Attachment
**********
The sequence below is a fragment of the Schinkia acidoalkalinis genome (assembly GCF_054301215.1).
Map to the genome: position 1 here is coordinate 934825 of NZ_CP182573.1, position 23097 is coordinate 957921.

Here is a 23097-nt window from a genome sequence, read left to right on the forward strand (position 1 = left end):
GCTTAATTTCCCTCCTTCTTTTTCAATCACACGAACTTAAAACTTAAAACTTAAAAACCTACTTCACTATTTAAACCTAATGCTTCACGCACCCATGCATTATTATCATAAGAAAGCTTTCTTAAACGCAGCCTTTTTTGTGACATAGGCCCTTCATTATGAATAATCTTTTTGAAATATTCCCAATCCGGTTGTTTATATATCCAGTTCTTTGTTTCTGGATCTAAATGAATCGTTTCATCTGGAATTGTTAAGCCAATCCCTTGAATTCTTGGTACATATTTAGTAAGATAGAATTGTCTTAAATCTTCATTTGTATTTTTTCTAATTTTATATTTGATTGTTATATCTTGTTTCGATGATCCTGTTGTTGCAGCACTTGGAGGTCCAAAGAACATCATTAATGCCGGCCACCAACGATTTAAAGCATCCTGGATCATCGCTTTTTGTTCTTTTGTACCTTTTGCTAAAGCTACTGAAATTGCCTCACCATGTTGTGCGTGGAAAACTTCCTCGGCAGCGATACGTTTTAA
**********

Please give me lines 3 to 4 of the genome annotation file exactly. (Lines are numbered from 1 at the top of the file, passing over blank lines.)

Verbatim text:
Here is a 23097-nt window from a genome sequence, read left to right on the forward strand (position 1 = left end):
GCTTAATTTCCCTCCTTCTTTTTCAATCACACGAACTTAAAACTTAAAACTTAAAAACCTACTTCACTATTTAAACCTAATGCTTCACGCACCCATGCATTATTATCATAAGAAAGCTTTCTTAAACGCAGCCTTTTTTGTGACATAGGCCCTTCATTATGAATAATCTTTTTGAAATATTCCCAATCCGGTTGTTTATATATCCAGTTCTTTGTTTCTGGATCTAAATGAATCGTTTCATCTGGAATTGTTAAGCCAATCCCTTGAATTCTTGGTACATATTTAGTAAGATAGAATTGTCTTAAATCTTCATTTGTATTTTTTCTAATTTTATATTTGATTGTTATATCTTGTTTCGATGATCCTGTTGTTGCAGCACTTGGAGGTCCAAAGAACATCATTAATGCCGGCCACCAACGATTTAAAGCATCCTGGATCATCGCTTTTTGTTCTTTTGTACCTTTTGCTAAAGCTACTGAAATTGCCTCACCATGTTGTGCGTGGAAAACTTCCTCGGCAGCGATACGTTTTAA